ENDER’S GAME DOESN’T PLAY

A teenager is thrust into a dangerous new world, becomes a savior in a desperate war and ultimately has a loss of innocence. Sound familiar? Only if you know the plots of “Harry Potter”, “Star Wars” or “The Hunger Games”. The coming-of-age tale has been told over and over in film, and now it comes again in the form of “Ender’s Game”.
Releasing today, “Ender’s Game” follows Ender Wiggin, a boy who is sent off to the space-set Battle School to train to be a military leader. He is meant to be a great general in a war against the Formics, a race of insect-like aliens who nearly obliterated Earth and are poised to strike again.  Asa Butterfield, the childhood hero of the Oscar-nominated “Hugo”, stars as Ender, with Harrison Ford, Viola Davis and Ben Kingsley as his trainers up in space. While Ender seems like a hybrid of Harry, Luke and Katniss, he’s actually a lot more than just another teenage messiah.
For those not aware, “Ender’s Game” is the first in a series of sci-fi novels that began back in the 80s, written by renowned author Orson Scott Card. Hollywood has been trying to adapt the series for years, but it seems redundant when other books like “Harry Potter” and “The Hunger Games” cover similar stories.
What sets “Ender’s Game” apart, however, is Ender’s analytical mind. He’s not an orphan like Harry or Luke striving for something more. He’s not like Katniss, who does what she does to keep others safe. Ender is handpicked to go to Battle School because of his mind, and how he often embraces logic over emotion.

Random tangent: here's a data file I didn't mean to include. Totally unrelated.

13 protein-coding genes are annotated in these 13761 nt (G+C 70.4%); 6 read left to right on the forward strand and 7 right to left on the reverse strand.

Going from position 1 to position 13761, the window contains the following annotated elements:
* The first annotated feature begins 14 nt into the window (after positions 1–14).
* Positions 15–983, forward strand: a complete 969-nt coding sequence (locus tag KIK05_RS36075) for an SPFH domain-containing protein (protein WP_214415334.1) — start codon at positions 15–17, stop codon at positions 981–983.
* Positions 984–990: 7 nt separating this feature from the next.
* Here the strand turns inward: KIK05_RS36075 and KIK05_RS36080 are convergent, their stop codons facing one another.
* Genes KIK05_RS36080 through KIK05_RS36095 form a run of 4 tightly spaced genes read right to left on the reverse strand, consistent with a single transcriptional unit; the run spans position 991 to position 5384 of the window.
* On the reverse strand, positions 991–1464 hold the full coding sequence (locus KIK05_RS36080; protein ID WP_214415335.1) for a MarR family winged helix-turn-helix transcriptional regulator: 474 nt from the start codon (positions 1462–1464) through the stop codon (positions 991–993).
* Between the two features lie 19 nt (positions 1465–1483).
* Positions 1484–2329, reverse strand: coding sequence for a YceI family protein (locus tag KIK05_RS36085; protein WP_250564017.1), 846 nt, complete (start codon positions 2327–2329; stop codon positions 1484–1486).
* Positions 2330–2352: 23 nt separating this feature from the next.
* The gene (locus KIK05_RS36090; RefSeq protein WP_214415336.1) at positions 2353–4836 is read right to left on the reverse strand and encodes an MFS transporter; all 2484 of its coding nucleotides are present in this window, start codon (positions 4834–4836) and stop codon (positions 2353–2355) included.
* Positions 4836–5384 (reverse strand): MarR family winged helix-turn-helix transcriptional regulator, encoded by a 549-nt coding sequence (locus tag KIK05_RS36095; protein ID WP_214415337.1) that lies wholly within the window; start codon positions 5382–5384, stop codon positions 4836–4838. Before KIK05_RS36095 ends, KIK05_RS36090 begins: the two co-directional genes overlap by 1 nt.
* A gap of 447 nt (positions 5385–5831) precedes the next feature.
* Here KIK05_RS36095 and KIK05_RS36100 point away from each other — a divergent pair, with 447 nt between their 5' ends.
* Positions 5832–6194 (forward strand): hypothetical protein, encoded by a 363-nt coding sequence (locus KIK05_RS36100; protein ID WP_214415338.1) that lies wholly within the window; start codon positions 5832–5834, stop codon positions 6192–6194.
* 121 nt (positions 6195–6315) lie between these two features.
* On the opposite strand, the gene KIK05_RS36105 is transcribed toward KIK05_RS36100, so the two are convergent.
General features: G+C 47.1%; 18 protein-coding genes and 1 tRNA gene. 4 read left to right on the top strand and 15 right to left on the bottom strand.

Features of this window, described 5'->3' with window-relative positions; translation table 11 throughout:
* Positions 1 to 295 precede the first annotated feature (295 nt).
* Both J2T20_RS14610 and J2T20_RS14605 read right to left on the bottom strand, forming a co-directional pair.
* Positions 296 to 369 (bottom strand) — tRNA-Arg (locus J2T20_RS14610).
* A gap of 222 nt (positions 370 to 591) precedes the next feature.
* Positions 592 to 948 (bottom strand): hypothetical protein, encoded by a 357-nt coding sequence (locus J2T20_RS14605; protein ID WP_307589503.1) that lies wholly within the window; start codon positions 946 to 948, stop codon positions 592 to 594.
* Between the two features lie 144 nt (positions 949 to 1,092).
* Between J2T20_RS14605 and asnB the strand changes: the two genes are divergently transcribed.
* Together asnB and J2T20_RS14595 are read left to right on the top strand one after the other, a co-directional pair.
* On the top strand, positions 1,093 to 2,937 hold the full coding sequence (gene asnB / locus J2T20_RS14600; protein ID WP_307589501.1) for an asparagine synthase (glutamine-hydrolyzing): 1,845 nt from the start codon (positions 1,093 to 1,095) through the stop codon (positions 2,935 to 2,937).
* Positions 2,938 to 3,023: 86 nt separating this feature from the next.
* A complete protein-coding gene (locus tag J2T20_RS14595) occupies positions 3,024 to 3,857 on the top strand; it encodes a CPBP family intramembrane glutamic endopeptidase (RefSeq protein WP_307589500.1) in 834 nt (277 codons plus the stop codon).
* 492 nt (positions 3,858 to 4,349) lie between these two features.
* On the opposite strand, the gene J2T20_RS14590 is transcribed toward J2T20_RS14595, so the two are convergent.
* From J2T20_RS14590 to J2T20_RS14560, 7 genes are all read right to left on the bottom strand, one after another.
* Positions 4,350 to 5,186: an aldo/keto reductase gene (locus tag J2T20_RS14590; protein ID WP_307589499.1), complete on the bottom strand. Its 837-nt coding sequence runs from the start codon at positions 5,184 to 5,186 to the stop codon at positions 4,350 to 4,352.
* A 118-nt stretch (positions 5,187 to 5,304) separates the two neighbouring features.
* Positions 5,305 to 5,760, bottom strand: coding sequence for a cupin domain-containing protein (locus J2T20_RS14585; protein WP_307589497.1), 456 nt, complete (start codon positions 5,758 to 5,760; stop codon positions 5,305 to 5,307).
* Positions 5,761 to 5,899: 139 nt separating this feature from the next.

While the novel has plenty of action, thanks to virtual reality sequences in the zero gravity Battle Room, the book largely focuses on philosophical themes. As the story unravels, it becomes more about the necessity of war and how it affects people, especially children. With today’s blockbuster films largely action-heavy, it will be interesting to see if “Ender’s Game” will glorify war (as films often do) or condemn it as the book ultimately does.
The all-star cast has potential to make this something brilliant, but this isn’t the first time a beloved book has been turned into an unimpressive film. “The Golden Compass” and “Eragon”, among others, show how a film can completely butcher a book’s characters and themes. Only time will tell if “Ender’s Game” will do justice by its source and provide a springboard for more science fiction novels to make it to the screen.